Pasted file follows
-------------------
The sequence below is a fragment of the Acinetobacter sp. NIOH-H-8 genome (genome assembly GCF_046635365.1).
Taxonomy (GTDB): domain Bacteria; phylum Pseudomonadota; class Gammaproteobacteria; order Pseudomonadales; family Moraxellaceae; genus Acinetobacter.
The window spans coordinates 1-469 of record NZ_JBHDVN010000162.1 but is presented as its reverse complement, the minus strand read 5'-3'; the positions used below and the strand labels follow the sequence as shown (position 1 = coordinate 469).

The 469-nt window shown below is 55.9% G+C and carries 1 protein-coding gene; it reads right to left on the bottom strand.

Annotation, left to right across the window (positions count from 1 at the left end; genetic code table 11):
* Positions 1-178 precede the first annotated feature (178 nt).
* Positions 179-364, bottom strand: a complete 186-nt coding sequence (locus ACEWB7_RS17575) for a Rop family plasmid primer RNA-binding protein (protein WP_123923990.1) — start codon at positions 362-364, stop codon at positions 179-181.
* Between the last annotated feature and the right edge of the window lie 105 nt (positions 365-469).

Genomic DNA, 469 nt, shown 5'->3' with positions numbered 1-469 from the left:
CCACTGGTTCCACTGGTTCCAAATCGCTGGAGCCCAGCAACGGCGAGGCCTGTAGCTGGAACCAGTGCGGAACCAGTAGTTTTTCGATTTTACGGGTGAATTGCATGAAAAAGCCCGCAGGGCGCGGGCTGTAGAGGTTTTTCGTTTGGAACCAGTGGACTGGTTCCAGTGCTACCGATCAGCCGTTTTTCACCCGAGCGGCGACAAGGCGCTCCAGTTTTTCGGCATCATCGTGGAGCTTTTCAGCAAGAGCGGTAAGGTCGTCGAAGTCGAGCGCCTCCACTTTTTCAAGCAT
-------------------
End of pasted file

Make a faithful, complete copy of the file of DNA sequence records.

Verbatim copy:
The sequence below is a fragment of the Acinetobacter sp. NIOH-H-8 genome (genome assembly GCF_046635365.1).
Taxonomy (GTDB): domain Bacteria; phylum Pseudomonadota; class Gammaproteobacteria; order Pseudomonadales; family Moraxellaceae; genus Acinetobacter.
The window spans coordinates 1-469 of record NZ_JBHDVN010000162.1 but is presented as its reverse complement, the minus strand read 5'-3'; the positions used below and the strand labels follow the sequence as shown (position 1 = coordinate 469).

The 469-nt window shown below is 55.9% G+C and carries 1 protein-coding gene; it reads right to left on the bottom strand.

Annotation, left to right across the window (positions count from 1 at the left end; genetic code table 11):
* Positions 1-178 precede the first annotated feature (178 nt).
* Positions 179-364, bottom strand: a complete 186-nt coding sequence (locus ACEWB7_RS17575) for a Rop family plasmid primer RNA-binding protein (protein WP_123923990.1) — start codon at positions 362-364, stop codon at positions 179-181.
* Between the last annotated feature and the right edge of the window lie 105 nt (positions 365-469).

Genomic DNA, 469 nt, shown 5'->3' with positions numbered 1-469 from the left:
CCACTGGTTCCACTGGTTCCAAATCGCTGGAGCCCAGCAACGGCGAGGCCTGTAGCTGGAACCAGTGCGGAACCAGTAGTTTTTCGATTTTACGGGTGAATTGCATGAAAAAGCCCGCAGGGCGCGGGCTGTAGAGGTTTTTCGTTTGGAACCAGTGGACTGGTTCCAGTGCTACCGATCAGCCGTTTTTCACCCGAGCGGCGACAAGGCGCTCCAGTTTTTCGGCATCATCGTGGAGCTTTTCAGCAAGAGCGGTAAGGTCGTCGAAGTCGAGCGCCTCCACTTTTTCAAGCAT